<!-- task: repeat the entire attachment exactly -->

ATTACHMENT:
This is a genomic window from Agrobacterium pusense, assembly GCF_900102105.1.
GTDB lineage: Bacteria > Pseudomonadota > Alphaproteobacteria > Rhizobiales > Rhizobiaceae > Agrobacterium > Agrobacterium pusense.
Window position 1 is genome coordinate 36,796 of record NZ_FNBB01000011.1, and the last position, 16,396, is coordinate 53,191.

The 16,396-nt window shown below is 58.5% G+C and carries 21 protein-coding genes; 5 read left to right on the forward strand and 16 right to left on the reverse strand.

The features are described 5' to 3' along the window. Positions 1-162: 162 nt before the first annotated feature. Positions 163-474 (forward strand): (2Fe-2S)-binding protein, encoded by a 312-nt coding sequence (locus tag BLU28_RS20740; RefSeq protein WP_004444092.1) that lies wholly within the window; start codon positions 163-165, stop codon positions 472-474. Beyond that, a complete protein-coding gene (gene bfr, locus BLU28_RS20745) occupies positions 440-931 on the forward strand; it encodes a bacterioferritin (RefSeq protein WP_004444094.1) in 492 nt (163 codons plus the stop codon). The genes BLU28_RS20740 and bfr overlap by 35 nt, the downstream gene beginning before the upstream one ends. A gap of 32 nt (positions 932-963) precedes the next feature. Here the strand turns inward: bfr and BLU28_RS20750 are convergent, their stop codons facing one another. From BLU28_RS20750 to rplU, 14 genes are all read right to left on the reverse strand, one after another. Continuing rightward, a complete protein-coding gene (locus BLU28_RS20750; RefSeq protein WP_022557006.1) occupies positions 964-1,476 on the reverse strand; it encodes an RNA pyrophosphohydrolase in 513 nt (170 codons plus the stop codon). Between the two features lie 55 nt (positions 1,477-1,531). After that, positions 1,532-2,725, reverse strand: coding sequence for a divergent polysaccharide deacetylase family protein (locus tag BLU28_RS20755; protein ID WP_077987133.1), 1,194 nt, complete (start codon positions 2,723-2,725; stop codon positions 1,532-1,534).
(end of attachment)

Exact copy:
This is a genomic window from Agrobacterium pusense, assembly GCF_900102105.1.
GTDB lineage: Bacteria > Pseudomonadota > Alphaproteobacteria > Rhizobiales > Rhizobiaceae > Agrobacterium > Agrobacterium pusense.
Window position 1 is genome coordinate 36,796 of record NZ_FNBB01000011.1, and the last position, 16,396, is coordinate 53,191.

The 16,396-nt window shown below is 58.5% G+C and carries 21 protein-coding genes; 5 read left to right on the forward strand and 16 right to left on the reverse strand.

The features are described 5' to 3' along the window. Positions 1-162: 162 nt before the first annotated feature. Positions 163-474 (forward strand): (2Fe-2S)-binding protein, encoded by a 312-nt coding sequence (locus tag BLU28_RS20740; RefSeq protein WP_004444092.1) that lies wholly within the window; start codon positions 163-165, stop codon positions 472-474. Beyond that, a complete protein-coding gene (gene bfr, locus BLU28_RS20745) occupies positions 440-931 on the forward strand; it encodes a bacterioferritin (RefSeq protein WP_004444094.1) in 492 nt (163 codons plus the stop codon). The genes BLU28_RS20740 and bfr overlap by 35 nt, the downstream gene beginning before the upstream one ends. A gap of 32 nt (positions 932-963) precedes the next feature. Here the strand turns inward: bfr and BLU28_RS20750 are convergent, their stop codons facing one another. From BLU28_RS20750 to rplU, 14 genes are all read right to left on the reverse strand, one after another. Continuing rightward, a complete protein-coding gene (locus BLU28_RS20750; RefSeq protein WP_022557006.1) occupies positions 964-1,476 on the reverse strand; it encodes an RNA pyrophosphohydrolase in 513 nt (170 codons plus the stop codon). Between the two features lie 55 nt (positions 1,477-1,531). After that, positions 1,532-2,725, reverse strand: coding sequence for a divergent polysaccharide deacetylase family protein (locus tag BLU28_RS20755; protein ID WP_077987133.1), 1,194 nt, complete (start codon positions 2,723-2,725; stop codon positions 1,532-1,534).